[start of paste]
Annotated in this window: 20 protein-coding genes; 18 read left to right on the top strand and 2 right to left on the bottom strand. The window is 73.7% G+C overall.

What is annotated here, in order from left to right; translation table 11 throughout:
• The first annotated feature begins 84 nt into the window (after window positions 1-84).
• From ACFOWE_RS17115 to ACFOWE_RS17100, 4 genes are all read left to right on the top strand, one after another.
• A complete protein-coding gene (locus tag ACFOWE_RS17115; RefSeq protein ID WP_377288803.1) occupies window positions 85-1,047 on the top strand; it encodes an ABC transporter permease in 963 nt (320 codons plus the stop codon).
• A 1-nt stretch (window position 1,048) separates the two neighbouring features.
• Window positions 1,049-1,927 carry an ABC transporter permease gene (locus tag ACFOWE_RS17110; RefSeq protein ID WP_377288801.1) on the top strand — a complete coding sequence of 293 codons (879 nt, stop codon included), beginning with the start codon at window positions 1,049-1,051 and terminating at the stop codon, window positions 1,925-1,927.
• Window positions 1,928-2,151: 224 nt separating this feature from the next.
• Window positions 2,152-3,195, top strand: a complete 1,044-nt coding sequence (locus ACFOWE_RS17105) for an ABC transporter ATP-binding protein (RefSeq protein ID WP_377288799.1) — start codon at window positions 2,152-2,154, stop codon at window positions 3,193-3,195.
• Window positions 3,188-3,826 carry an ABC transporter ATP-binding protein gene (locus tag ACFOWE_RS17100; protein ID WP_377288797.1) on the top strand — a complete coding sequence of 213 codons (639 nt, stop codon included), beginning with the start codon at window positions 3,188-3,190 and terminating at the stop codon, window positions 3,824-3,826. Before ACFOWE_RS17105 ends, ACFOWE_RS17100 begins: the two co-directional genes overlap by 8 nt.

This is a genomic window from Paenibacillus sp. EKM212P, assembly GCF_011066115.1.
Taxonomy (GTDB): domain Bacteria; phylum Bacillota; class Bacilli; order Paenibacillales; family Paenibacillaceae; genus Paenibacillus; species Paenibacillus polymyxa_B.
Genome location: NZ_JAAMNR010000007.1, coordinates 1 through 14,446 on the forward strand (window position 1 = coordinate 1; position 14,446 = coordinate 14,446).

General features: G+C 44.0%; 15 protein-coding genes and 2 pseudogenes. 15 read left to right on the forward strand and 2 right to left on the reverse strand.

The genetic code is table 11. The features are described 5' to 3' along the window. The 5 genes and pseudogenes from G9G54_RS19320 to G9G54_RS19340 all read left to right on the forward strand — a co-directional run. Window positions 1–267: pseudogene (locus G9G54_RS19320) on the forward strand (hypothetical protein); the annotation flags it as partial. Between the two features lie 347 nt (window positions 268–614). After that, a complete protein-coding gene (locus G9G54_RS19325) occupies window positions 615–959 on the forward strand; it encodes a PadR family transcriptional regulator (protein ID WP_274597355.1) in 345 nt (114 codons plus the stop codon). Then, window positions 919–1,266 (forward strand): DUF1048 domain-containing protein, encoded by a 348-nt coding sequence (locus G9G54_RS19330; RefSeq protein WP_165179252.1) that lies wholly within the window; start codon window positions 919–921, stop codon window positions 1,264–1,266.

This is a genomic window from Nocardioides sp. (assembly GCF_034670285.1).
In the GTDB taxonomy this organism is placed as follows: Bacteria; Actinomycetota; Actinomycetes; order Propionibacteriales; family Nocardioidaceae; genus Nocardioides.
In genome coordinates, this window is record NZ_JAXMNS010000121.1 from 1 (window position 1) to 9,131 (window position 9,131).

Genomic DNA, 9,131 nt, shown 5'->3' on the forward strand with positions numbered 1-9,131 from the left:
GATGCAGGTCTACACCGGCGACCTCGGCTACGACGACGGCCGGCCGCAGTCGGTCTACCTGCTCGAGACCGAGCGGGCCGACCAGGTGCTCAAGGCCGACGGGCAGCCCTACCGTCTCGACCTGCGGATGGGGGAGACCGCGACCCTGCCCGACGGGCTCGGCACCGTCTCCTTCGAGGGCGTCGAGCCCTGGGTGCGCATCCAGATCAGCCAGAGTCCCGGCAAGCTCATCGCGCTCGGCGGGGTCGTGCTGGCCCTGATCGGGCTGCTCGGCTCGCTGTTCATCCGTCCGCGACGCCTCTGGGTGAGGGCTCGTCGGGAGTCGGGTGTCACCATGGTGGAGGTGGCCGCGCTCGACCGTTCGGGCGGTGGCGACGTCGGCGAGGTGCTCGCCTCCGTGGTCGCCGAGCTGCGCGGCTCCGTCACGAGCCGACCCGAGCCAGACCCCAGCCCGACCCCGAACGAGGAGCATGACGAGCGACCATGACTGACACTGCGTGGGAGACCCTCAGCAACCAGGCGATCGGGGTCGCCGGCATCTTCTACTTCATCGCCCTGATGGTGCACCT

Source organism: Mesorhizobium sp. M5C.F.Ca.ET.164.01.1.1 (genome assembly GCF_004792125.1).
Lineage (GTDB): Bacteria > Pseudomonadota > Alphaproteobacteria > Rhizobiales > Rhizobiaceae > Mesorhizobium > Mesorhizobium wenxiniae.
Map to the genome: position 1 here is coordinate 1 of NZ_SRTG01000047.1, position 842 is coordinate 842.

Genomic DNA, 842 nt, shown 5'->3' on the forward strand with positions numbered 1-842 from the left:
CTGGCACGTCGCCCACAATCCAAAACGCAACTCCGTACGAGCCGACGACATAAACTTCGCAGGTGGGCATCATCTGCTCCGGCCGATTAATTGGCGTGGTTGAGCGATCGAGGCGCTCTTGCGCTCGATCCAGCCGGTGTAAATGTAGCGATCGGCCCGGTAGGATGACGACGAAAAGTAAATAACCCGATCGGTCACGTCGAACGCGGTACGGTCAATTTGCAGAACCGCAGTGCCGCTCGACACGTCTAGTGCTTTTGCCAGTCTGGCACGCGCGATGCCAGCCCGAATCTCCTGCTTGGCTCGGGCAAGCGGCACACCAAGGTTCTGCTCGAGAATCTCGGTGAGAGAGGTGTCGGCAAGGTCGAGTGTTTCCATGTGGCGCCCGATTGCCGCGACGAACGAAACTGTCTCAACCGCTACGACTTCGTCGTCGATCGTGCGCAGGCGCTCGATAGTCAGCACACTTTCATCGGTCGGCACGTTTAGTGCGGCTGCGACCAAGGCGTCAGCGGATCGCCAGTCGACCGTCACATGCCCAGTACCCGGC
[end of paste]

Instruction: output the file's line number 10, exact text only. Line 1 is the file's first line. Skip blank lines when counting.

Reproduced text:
• Window positions 3,188-3,826 carry an ABC transporter ATP-binding protein gene (locus tag ACFOWE_RS17100; protein ID WP_377288797.1) on the top strand — a complete coding sequence of 213 codons (639 nt, stop codon included), beginning with the start codon at window positions 3,188-3,190 and terminating at the stop codon, window positions 3,824-3,826. Before ACFOWE_RS17105 ends, ACFOWE_RS17100 begins: the two co-directional genes overlap by 8 nt.